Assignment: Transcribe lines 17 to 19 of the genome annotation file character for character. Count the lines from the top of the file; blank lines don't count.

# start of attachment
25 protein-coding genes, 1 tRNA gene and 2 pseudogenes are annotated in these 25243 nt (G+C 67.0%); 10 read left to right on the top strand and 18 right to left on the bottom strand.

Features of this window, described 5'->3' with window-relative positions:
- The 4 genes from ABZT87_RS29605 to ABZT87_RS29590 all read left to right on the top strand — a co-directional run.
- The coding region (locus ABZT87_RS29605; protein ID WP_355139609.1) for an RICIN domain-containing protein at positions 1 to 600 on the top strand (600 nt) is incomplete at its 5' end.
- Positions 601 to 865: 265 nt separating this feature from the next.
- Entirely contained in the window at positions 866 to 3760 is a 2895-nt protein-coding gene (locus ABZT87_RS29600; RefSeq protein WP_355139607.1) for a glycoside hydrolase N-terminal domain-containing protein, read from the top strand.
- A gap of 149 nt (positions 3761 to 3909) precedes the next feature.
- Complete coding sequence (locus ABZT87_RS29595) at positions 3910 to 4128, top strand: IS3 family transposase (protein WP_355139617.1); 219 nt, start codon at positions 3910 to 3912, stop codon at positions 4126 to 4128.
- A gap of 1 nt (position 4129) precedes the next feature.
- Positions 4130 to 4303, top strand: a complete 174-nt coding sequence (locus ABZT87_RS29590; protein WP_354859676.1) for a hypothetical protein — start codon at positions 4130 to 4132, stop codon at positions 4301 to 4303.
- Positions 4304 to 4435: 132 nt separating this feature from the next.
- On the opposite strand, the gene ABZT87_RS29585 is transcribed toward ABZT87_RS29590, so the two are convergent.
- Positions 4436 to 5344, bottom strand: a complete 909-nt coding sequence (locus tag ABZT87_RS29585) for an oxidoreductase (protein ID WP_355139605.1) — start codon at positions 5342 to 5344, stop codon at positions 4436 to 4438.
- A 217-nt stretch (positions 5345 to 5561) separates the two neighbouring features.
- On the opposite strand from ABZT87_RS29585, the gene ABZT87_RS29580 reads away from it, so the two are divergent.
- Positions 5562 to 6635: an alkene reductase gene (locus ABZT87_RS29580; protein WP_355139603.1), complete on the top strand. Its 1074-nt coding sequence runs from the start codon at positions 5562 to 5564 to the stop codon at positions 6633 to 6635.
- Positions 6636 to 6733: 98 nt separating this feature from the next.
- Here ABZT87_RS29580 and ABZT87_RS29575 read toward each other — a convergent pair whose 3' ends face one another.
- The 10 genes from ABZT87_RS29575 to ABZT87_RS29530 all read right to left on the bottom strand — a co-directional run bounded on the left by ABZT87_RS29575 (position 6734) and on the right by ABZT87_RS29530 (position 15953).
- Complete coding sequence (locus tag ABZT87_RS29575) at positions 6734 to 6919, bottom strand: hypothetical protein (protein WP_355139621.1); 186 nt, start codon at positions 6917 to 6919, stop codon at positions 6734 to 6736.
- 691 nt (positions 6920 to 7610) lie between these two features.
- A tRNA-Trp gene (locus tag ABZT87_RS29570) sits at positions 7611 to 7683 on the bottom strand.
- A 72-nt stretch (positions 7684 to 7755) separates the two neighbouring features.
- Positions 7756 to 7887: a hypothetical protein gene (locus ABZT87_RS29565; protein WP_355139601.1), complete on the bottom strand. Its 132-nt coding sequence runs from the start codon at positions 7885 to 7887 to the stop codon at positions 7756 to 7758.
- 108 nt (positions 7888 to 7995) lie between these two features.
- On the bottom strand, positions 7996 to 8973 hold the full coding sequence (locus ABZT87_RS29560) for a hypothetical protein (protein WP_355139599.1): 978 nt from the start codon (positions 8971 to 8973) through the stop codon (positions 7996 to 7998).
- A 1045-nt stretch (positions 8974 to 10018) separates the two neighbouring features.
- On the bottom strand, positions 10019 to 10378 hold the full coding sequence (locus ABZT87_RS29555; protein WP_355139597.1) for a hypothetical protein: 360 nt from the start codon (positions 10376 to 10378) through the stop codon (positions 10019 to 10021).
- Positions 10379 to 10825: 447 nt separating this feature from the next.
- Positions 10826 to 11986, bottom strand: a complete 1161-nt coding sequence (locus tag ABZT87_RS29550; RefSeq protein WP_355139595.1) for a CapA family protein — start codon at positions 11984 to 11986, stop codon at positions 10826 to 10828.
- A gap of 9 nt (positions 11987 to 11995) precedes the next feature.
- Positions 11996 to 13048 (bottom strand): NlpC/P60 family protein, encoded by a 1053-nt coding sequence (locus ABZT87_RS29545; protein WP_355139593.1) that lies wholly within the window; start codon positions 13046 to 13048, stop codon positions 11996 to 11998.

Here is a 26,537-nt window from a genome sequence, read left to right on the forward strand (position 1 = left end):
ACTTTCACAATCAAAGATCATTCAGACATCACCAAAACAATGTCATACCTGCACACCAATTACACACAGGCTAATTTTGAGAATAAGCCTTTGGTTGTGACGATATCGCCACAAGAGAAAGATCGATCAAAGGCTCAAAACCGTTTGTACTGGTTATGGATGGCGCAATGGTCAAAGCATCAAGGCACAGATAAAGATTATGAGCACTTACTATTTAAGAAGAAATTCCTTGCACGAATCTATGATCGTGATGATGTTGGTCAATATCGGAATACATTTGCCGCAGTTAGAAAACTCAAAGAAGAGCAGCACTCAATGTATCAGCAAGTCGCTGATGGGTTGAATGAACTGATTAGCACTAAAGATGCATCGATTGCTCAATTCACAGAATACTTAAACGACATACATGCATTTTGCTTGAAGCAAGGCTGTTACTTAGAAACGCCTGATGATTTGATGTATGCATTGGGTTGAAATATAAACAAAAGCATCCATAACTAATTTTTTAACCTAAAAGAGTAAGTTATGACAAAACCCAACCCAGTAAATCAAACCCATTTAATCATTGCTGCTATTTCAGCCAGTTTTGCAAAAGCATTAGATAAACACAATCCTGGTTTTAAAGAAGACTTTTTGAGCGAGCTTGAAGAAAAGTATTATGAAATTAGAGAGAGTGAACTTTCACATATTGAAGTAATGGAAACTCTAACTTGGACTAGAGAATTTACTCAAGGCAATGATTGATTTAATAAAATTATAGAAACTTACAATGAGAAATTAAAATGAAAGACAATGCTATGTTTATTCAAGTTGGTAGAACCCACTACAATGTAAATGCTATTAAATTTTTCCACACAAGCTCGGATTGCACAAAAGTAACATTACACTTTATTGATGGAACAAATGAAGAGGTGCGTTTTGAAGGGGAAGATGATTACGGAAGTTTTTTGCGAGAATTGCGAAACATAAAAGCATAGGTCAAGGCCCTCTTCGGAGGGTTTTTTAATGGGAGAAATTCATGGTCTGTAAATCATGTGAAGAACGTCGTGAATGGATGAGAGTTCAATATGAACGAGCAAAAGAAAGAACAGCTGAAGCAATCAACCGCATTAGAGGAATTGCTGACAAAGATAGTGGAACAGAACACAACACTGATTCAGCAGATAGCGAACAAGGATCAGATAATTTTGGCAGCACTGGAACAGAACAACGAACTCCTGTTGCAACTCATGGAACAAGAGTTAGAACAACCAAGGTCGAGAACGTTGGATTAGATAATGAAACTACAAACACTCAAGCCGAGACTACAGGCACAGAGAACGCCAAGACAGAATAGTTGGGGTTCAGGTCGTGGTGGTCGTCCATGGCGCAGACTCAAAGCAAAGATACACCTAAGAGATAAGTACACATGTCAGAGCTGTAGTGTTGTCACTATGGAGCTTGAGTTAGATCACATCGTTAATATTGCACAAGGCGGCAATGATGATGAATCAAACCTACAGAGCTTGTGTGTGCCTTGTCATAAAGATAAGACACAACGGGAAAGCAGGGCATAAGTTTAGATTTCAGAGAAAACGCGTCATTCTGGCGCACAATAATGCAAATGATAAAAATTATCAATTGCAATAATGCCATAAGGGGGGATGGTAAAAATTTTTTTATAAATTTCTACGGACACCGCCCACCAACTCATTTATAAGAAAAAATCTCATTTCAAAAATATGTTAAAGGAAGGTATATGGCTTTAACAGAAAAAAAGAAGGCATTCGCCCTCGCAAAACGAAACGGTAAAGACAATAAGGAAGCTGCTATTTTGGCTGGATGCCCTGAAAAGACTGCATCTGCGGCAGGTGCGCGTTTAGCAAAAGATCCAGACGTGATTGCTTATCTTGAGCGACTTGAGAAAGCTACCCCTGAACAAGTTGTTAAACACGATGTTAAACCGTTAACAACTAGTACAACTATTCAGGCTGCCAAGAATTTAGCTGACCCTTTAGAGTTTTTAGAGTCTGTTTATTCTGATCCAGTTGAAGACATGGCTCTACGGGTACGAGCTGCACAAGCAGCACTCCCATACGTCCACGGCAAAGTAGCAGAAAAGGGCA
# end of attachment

- Positions 6636 to 6733: 98 nt separating this feature from the next.
- Here ABZT87_RS29580 and ABZT87_RS29575 read toward each other — a convergent pair whose 3' ends face one another.
- The 10 genes from ABZT87_RS29575 to ABZT87_RS29530 all read right to left on the bottom strand — a co-directional run bounded on the left by ABZT87_RS29575 (position 6734) and on the right by ABZT87_RS29530 (position 15953).